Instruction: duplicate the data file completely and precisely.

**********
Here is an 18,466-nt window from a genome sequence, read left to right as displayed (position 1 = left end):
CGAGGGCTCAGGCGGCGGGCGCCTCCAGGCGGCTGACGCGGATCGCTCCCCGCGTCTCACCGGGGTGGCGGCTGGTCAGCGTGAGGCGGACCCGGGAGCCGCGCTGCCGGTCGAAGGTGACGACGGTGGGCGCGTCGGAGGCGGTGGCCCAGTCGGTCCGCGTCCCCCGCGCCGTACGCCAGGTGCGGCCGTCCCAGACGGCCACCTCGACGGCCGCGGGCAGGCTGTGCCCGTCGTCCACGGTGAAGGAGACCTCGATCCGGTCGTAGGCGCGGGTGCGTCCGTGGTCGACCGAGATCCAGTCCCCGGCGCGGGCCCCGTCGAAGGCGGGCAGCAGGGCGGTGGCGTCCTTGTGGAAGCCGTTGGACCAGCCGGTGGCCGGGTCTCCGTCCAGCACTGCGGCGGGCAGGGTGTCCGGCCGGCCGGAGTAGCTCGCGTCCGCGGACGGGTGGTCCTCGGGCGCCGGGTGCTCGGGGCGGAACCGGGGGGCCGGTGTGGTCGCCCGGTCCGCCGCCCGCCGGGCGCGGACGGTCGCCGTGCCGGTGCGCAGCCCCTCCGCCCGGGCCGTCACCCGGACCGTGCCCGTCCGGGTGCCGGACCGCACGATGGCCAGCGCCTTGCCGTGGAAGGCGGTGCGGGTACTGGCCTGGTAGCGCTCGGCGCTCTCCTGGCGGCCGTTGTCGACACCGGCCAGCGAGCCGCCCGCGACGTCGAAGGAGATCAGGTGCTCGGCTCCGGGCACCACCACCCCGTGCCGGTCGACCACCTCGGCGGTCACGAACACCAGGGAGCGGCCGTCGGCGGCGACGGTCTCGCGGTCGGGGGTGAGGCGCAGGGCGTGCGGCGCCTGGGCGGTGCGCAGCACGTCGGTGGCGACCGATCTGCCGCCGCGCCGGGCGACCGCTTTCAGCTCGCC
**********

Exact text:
Here is an 18,466-nt window from a genome sequence, read left to right as displayed (position 1 = left end):
CGAGGGCTCAGGCGGCGGGCGCCTCCAGGCGGCTGACGCGGATCGCTCCCCGCGTCTCACCGGGGTGGCGGCTGGTCAGCGTGAGGCGGACCCGGGAGCCGCGCTGCCGGTCGAAGGTGACGACGGTGGGCGCGTCGGAGGCGGTGGCCCAGTCGGTCCGCGTCCCCCGCGCCGTACGCCAGGTGCGGCCGTCCCAGACGGCCACCTCGACGGCCGCGGGCAGGCTGTGCCCGTCGTCCACGGTGAAGGAGACCTCGATCCGGTCGTAGGCGCGGGTGCGTCCGTGGTCGACCGAGATCCAGTCCCCGGCGCGGGCCCCGTCGAAGGCGGGCAGCAGGGCGGTGGCGTCCTTGTGGAAGCCGTTGGACCAGCCGGTGGCCGGGTCTCCGTCCAGCACTGCGGCGGGCAGGGTGTCCGGCCGGCCGGAGTAGCTCGCGTCCGCGGACGGGTGGTCCTCGGGCGCCGGGTGCTCGGGGCGGAACCGGGGGGCCGGTGTGGTCGCCCGGTCCGCCGCCCGCCGGGCGCGGACGGTCGCCGTGCCGGTGCGCAGCCCCTCCGCCCGGGCCGTCACCCGGACCGTGCCCGTCCGGGTGCCGGACCGCACGATGGCCAGCGCCTTGCCGTGGAAGGCGGTGCGGGTACTGGCCTGGTAGCGCTCGGCGCTCTCCTGGCGGCCGTTGTCGACACCGGCCAGCGAGCCGCCCGCGACGTCGAAGGAGATCAGGTGCTCGGCTCCGGGCACCACCACCCCGTGCCGGTCGACCACCTCGGCGGTCACGAACACCAGGGAGCGGCCGTCGGCGGCGACGGTCTCGCGGTCGGGGGTGAGGCGCAGGGCGTGCGGCGCCTGGGCGGTGCGCAGCACGTCGGTGGCGACCGATCTGCCGCCGCGCCGGGCGACCGCTTTCAGCTCGCC